Visiting Mom recently brought to light some unsettling signs. Although she’s always been an early riser, now it is difficult for her to wake up before lunchtime. Rather than pulling out all the stops for an elaborate home-cooked meal, she prefers to merely warm up a can of soup; and can barely finish a small bowl. Additionally, she has lost interest in enjoying time with her beloved friends from her sewing club. Is there reason to suspect she may be suffering from symptoms of dementia or depression?

There are a few similarities between the two, including:

  • Sleeping and eating pattern changes
  • Disinterest in formerly enjoyed interests and hobbies, and spending time with family and friends
  • Problems with memory and the ability to focus

However, there are also several telltale differences to help identify whether depression or dementia could be at play:


    • A slow, progressive decline in mental functioning
    • Noticeable difficulties with motor and/or language skills
    • Problems with memory, without being aware of these problems
    • Confusion in knowing the present date, time, and surroundings


    • A more rapid decline in mental functioning
    • Difficulties with concentrating
    • Somewhat slower, but still normal motor and language functioning
    • Challenges with memory issues, but being aware of the struggle
    • Consciousness of current date, time and surroundings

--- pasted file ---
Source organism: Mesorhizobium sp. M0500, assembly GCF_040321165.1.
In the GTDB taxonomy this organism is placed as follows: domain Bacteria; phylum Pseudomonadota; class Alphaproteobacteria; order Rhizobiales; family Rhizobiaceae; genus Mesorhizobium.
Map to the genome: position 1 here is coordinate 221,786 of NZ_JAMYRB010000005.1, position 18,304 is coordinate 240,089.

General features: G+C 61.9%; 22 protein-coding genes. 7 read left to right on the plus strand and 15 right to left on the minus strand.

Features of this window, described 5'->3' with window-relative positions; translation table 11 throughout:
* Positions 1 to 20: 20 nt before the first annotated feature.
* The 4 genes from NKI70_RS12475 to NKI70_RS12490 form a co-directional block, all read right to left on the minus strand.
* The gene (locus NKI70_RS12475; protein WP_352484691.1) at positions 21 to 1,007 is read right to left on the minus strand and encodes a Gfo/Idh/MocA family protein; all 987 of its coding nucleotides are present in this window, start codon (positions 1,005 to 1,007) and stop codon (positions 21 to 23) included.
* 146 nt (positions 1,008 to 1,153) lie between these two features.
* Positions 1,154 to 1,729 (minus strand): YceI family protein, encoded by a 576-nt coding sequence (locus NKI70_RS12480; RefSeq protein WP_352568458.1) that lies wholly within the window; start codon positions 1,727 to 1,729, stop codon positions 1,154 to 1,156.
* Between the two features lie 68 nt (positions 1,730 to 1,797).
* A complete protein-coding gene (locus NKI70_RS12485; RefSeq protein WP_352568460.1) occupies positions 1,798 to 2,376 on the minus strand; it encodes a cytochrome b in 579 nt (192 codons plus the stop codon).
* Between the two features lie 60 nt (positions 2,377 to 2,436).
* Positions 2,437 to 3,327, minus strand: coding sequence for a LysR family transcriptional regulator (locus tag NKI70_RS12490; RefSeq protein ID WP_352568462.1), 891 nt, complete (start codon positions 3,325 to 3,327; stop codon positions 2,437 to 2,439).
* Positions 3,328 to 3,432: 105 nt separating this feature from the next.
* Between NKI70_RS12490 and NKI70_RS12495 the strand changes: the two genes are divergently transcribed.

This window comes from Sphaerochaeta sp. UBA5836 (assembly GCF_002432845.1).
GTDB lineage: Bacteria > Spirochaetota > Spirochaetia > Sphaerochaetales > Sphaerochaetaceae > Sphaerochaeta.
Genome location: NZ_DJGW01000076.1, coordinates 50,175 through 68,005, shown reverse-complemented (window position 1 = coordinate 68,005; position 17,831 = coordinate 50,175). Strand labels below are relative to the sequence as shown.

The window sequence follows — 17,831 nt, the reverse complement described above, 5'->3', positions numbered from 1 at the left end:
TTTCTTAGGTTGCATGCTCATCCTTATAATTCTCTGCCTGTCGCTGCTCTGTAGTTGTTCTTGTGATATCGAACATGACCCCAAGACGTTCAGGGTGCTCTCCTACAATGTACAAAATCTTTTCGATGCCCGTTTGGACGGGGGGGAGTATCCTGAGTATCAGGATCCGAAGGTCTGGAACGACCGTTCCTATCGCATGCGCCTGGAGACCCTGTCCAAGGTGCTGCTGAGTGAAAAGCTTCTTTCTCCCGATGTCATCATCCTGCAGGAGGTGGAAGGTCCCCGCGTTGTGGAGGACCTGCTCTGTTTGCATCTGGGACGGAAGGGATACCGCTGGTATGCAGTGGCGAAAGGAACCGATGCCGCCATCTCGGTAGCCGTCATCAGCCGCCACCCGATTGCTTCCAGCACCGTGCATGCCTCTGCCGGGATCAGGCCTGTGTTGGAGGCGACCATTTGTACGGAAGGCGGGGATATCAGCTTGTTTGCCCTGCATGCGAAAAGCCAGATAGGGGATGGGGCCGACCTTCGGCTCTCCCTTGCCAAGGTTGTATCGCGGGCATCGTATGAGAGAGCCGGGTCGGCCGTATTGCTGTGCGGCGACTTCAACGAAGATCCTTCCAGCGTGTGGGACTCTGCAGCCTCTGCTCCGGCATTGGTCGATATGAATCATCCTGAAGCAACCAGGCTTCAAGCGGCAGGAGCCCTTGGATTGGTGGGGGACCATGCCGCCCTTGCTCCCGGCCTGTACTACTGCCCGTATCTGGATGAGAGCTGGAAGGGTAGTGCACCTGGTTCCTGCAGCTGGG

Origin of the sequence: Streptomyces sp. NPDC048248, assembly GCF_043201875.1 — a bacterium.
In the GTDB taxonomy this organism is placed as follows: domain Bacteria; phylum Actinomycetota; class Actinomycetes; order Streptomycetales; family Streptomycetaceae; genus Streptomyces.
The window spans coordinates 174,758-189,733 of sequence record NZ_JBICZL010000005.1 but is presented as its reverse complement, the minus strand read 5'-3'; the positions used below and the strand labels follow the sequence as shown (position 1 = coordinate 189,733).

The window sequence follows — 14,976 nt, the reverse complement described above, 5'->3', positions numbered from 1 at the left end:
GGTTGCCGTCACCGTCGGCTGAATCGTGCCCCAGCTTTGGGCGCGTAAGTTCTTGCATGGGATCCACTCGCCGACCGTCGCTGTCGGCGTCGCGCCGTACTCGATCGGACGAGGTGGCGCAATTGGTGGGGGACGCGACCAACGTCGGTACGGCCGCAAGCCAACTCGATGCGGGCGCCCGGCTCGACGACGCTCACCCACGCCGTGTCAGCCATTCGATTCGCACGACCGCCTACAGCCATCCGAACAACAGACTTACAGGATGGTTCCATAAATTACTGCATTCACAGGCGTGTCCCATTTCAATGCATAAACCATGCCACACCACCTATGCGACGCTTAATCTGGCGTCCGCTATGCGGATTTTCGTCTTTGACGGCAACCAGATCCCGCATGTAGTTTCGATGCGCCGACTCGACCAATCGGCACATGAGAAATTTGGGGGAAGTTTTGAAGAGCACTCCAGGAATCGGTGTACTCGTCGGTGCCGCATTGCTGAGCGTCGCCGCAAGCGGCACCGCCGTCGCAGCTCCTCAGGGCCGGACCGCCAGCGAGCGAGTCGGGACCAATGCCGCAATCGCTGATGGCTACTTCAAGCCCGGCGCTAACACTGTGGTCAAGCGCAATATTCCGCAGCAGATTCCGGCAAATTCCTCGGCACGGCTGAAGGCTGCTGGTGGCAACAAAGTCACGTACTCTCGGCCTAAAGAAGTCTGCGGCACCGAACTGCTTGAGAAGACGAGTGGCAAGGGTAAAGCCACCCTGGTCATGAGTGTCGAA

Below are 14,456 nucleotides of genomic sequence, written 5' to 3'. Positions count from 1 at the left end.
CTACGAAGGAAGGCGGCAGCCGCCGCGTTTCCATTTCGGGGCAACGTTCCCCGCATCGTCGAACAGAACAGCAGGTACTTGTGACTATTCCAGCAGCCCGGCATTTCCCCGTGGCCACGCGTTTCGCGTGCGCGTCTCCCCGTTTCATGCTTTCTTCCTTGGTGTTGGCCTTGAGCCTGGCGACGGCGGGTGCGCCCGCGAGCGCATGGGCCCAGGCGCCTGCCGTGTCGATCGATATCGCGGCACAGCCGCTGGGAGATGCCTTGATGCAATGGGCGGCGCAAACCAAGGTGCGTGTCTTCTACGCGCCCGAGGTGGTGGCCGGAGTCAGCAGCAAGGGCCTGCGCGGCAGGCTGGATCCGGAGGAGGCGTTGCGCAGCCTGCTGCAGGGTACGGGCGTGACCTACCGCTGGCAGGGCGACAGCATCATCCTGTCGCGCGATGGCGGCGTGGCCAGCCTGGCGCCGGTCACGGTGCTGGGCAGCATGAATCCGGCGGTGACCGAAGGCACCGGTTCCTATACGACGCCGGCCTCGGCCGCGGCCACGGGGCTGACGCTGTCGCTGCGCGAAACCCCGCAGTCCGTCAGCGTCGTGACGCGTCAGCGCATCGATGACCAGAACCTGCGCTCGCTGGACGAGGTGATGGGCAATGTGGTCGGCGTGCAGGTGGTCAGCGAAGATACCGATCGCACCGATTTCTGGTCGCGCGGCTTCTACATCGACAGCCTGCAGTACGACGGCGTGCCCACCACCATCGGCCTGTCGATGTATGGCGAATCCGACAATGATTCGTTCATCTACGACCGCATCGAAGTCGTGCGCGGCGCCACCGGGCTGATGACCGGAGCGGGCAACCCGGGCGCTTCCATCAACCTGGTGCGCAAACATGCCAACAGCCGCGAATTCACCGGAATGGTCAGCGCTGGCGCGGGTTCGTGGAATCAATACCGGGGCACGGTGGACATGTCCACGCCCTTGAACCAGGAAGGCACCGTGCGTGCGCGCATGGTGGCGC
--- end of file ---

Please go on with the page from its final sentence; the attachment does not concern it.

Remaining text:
At times, both health concerns can affect a person simultaneously. Brent Forester, MD, director of the mood disorders division in the geriatric psychiatry research program at McLean Hospital in Belmont, MA, shares, “40 to 50% of people with Alzheimer’s disease get depression, but depression also may be a risk factor for Alzheimer’s.”

If you suspect either symptoms of dementia or depression in a loved one, schedule an appointment as soon as possible with his or her doctor. Obtaining a correct diagnosis and starting a treatment plan is essential.

Help for depression might include an antidepressant and professional counseling, or hospitalization if the challenges are severe and require more intensive treatment. Dementia care typically involves medications that help with particular symptoms, including sleep problems, memory loss, or changes in behavior.

If someone you love has been diagnosed with either depression or dementia, or struggles with any other difficulties of aging, Lend a Hand Home Care can help preserve quality of life by offering personalized senior care in Hidden Valley and the surrounding areas. With our wide variety of senior home care services, such as companionship, meal preparation, running errands, household chores, transportation, and personal hygiene care, we’re here for whatever symptoms your loved one is experiencing. Contact us at 775-322-8414 to learn more or to schedule a free in-home consultation. Please see our full service area.